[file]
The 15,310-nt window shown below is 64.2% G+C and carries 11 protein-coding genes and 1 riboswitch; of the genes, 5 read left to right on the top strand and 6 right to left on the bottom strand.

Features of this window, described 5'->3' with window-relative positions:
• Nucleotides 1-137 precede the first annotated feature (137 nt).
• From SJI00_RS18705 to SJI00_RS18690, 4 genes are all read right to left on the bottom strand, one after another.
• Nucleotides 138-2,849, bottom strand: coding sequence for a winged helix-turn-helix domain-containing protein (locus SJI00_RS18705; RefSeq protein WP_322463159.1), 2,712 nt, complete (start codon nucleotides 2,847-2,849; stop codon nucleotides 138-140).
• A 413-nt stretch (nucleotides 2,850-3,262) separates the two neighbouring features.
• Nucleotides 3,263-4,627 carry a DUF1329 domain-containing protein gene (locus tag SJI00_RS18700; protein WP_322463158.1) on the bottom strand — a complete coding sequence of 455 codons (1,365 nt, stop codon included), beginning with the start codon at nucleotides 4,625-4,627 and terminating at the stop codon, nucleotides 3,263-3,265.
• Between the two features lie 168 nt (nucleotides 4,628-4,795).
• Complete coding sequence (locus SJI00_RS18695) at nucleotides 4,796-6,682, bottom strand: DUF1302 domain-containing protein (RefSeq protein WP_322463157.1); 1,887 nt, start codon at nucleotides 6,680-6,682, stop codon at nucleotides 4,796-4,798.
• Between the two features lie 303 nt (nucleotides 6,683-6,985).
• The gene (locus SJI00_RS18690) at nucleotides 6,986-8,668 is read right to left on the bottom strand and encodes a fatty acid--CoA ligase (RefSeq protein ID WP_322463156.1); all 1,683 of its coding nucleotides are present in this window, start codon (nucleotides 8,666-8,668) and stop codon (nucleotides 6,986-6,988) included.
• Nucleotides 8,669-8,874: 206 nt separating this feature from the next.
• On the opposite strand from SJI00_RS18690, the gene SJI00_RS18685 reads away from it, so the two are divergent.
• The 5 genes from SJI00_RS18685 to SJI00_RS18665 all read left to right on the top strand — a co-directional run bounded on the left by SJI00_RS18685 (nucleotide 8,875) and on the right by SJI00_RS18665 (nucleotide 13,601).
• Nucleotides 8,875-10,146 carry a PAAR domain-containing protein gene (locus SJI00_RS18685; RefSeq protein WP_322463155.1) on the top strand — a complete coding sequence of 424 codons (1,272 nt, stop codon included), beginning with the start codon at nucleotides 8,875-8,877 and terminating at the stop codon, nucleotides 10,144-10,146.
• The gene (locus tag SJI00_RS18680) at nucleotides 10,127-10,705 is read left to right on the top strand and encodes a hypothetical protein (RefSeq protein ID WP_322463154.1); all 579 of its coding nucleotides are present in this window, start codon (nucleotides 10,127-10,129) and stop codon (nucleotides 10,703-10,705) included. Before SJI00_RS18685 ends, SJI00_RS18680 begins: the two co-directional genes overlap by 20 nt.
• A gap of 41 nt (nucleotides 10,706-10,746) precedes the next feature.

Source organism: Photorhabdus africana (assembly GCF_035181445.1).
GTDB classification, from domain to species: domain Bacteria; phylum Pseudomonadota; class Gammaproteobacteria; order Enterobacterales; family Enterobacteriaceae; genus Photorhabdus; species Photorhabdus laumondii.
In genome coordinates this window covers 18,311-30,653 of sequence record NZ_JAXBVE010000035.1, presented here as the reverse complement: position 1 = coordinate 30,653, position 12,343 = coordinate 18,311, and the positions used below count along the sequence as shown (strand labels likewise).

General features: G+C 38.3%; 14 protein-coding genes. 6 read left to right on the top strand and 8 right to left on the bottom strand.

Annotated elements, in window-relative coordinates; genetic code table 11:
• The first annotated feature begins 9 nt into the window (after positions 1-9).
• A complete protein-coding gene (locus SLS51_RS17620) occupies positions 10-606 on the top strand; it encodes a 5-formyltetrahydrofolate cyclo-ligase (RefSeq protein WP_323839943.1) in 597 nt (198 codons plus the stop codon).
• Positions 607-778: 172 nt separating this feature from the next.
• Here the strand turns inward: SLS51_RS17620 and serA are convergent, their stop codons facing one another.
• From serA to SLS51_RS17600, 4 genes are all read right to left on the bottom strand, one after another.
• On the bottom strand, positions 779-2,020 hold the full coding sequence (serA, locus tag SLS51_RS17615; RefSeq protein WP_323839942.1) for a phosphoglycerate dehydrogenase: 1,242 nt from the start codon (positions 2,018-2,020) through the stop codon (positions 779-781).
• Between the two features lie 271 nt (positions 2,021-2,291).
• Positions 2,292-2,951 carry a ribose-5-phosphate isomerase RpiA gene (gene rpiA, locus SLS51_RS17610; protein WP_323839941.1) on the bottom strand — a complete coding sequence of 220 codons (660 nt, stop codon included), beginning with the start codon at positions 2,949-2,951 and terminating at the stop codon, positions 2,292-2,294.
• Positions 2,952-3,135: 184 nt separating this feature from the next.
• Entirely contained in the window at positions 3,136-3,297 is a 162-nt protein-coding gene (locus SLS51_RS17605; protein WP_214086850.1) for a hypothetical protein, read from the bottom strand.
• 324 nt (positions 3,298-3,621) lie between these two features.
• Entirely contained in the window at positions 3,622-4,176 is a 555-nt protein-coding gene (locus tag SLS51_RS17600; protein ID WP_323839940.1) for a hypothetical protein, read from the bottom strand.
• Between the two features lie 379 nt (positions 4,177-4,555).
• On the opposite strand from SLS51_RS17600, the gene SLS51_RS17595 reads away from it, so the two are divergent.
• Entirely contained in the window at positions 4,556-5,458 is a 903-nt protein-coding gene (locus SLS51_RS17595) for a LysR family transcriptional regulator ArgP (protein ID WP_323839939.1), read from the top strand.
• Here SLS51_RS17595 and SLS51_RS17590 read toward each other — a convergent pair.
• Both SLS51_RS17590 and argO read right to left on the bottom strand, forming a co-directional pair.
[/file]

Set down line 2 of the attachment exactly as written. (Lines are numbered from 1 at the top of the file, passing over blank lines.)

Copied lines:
Features of this window, described 5'->3' with window-relative positions: